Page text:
Thatches are both living and dead roots, leaves, stems and other like things that line your yard’s soil. It isn’t a big deal until that thatch becomes too thick, preventing the grass from being able to grow.
What To Do:
You can do it manually or use a dethatcher machine. Both work, one just takes more effort and time. When using a dethatcher, the machine pulls up the thatch, breaking it up and redistributing it out onto your lawn, where it is no longer a hindrance to your lawn.
This can also be done manually, but takes a lot of time and energy. You can use a rake to break up the thatch, or use a shovel and scrape up the thatch. We recommend professional help to do this so you don’t damage your lawn, but it if you know the right steps, and have the patience, you are able to do it by yourself.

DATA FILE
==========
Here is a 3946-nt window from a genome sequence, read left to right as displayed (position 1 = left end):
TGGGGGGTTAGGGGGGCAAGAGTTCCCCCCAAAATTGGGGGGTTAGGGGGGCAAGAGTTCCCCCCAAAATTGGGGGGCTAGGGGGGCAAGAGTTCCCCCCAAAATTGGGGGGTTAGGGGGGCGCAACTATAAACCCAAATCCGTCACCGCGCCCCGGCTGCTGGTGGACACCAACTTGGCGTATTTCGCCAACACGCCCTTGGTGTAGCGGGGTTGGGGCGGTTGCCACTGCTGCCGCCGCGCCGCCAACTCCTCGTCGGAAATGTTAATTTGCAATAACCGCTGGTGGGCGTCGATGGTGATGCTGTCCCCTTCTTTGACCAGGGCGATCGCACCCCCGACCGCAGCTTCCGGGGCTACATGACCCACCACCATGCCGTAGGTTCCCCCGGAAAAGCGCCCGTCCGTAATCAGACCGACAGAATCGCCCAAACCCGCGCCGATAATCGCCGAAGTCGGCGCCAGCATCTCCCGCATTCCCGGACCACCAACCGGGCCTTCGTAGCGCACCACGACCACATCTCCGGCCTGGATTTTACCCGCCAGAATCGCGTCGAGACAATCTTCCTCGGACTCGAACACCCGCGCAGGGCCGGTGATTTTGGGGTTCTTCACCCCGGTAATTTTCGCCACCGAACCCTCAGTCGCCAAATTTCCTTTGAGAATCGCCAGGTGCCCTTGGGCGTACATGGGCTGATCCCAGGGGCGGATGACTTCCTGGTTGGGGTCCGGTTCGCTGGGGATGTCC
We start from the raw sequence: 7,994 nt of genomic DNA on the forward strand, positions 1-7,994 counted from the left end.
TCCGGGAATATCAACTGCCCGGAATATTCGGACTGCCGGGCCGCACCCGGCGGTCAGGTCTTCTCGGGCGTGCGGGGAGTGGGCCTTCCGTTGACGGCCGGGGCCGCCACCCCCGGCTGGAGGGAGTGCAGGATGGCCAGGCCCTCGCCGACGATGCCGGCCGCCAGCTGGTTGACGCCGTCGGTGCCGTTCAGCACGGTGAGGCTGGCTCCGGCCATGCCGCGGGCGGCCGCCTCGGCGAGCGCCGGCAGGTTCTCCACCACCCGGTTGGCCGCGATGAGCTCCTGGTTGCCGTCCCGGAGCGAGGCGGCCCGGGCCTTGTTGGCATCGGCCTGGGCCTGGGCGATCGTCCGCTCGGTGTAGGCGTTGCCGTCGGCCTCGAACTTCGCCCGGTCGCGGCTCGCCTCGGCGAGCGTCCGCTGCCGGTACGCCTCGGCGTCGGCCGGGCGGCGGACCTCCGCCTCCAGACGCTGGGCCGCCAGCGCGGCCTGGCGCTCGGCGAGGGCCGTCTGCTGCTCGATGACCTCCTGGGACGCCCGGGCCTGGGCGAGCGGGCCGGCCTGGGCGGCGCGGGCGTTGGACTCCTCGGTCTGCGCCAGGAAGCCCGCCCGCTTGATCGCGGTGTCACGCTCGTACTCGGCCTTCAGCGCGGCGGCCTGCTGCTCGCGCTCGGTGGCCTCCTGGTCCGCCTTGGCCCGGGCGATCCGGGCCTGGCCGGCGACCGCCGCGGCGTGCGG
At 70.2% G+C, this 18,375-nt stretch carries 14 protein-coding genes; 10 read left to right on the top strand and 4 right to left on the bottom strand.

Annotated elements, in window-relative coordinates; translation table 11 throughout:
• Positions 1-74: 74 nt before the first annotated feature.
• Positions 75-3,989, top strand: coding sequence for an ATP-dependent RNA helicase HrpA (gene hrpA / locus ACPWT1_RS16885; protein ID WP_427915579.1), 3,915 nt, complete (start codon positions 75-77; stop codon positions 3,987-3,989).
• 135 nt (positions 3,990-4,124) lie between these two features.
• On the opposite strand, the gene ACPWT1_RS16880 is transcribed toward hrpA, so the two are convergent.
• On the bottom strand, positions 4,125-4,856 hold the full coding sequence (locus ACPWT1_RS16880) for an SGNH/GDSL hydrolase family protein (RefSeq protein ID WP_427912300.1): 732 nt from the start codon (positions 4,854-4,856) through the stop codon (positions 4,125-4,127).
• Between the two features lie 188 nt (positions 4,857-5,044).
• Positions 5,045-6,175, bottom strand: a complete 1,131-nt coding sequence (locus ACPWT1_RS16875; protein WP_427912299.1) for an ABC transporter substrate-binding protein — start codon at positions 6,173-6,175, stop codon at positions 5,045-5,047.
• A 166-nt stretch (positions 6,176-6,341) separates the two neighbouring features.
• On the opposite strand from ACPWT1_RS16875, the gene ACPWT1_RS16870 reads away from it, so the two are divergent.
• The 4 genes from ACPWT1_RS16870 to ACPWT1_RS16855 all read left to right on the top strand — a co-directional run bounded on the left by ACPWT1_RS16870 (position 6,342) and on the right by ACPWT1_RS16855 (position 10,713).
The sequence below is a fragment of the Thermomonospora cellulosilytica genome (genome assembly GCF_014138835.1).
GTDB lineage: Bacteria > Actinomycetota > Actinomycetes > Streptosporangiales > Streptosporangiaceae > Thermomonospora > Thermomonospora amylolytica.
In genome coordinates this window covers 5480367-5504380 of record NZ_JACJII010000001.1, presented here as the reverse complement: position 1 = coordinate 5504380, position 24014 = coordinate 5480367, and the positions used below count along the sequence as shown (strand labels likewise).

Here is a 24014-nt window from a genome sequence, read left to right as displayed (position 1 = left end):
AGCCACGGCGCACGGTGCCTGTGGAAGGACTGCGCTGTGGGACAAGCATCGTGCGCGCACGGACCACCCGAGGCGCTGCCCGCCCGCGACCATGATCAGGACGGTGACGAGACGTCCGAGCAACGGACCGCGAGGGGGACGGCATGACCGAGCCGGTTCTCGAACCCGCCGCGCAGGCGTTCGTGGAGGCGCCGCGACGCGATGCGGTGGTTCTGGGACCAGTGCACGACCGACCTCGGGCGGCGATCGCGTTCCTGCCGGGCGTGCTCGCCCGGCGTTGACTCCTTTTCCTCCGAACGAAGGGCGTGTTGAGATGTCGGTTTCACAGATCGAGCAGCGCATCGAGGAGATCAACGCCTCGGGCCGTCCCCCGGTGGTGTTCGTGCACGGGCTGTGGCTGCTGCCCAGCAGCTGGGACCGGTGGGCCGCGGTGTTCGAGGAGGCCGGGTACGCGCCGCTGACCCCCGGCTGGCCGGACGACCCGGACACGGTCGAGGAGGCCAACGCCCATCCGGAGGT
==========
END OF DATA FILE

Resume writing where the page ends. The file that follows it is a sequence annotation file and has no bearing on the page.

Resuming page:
Remember this: When it comes to dethatching your lawn, there are a few rules that need to be known:
- Make sure you wait for your lawn to be dry before you start dethatching.
- Dethatching works best when the weather is cooler.
- To get a proper dethatched lawn, multiple dethatchings should take place.
- Don’t dethatch your lawn unless it needs to be, otherwise you might cause damage.